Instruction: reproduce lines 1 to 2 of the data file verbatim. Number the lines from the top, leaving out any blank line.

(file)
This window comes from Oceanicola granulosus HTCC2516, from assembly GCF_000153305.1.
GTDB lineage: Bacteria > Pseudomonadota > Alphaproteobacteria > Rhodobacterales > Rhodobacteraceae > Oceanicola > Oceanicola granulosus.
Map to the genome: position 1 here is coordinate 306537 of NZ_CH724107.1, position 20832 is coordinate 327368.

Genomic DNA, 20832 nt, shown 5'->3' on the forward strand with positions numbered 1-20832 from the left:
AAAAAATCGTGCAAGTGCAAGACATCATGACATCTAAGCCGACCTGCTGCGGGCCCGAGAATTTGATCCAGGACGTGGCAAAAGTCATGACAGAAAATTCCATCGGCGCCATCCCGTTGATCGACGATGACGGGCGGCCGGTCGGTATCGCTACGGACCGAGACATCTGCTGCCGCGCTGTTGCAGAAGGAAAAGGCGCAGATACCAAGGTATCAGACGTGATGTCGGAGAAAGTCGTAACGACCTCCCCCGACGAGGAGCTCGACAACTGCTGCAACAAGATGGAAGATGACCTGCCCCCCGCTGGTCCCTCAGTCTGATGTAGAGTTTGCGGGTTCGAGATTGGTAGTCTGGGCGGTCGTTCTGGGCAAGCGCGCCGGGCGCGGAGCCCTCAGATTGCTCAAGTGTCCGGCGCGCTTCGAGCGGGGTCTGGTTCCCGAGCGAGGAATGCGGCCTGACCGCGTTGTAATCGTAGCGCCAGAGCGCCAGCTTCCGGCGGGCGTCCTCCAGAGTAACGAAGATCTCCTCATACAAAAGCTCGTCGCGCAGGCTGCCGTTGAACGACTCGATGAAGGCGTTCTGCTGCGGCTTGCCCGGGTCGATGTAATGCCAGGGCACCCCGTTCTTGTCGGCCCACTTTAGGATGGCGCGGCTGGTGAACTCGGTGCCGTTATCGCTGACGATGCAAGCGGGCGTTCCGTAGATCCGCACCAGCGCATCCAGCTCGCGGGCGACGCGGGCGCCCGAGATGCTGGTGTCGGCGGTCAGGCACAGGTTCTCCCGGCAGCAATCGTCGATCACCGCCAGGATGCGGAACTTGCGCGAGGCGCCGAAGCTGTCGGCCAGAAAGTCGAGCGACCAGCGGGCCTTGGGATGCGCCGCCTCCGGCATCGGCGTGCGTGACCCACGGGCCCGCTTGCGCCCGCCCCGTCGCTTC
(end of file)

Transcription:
This window comes from Oceanicola granulosus HTCC2516, from assembly GCF_000153305.1.
GTDB lineage: Bacteria > Pseudomonadota > Alphaproteobacteria > Rhodobacterales > Rhodobacteraceae > Oceanicola > Oceanicola granulosus.